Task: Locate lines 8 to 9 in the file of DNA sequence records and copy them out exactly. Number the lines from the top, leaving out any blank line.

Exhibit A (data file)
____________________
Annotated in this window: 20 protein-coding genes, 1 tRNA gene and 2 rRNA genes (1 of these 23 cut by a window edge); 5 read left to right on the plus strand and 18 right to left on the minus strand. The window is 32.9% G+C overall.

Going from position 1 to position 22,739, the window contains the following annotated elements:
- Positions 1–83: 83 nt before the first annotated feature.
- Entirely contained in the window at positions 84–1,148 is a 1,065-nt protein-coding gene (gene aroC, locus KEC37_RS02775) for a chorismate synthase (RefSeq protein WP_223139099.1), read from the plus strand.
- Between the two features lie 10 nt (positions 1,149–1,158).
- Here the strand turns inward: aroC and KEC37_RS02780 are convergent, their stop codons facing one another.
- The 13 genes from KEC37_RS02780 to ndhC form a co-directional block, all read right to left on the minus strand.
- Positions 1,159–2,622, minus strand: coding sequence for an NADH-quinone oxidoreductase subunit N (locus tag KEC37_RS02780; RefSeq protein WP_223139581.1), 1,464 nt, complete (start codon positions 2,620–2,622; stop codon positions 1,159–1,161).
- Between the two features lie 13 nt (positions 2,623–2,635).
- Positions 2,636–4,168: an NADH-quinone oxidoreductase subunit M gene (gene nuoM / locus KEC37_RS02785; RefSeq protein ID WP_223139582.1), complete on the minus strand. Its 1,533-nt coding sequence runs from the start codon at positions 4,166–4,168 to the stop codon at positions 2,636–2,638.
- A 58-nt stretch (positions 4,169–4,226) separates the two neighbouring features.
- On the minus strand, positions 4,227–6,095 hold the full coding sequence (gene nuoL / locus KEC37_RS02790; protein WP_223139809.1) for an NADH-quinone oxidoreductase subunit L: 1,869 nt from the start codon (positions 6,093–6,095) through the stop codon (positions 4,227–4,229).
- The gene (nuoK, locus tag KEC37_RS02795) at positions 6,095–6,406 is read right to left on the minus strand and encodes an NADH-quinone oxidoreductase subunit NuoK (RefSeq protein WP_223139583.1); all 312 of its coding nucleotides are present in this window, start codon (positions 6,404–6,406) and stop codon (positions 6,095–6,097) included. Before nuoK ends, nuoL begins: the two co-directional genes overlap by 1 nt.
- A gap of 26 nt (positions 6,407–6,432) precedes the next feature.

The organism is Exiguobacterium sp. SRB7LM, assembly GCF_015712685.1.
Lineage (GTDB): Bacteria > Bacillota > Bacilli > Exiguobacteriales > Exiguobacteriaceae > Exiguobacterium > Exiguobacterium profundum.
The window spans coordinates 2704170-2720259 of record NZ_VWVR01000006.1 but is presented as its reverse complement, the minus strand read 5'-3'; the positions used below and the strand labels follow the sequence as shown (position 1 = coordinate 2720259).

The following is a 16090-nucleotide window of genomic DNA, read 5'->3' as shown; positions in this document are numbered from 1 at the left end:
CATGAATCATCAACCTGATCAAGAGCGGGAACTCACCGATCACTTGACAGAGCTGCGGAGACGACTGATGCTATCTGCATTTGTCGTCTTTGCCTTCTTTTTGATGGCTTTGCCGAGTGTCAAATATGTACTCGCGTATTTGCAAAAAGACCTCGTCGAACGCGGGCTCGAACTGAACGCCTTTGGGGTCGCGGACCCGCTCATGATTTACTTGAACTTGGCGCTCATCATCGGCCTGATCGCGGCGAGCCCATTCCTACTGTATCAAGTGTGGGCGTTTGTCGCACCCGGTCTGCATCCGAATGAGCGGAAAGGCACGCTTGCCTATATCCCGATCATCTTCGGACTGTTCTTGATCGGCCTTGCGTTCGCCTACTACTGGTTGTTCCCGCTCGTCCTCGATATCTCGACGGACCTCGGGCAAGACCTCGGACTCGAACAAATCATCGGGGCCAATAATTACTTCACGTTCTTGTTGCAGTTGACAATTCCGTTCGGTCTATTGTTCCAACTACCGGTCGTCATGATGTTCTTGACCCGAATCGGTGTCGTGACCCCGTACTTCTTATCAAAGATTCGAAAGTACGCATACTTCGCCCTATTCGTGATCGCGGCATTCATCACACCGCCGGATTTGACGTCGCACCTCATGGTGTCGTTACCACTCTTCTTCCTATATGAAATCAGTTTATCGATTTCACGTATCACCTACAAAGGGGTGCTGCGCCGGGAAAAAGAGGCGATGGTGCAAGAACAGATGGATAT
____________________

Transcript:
- Positions 1,159–2,622, minus strand: coding sequence for an NADH-quinone oxidoreductase subunit N (locus tag KEC37_RS02780; RefSeq protein WP_223139581.1), 1,464 nt, complete (start codon positions 2,620–2,622; stop codon positions 1,159–1,161).
- Between the two features lie 13 nt (positions 2,623–2,635).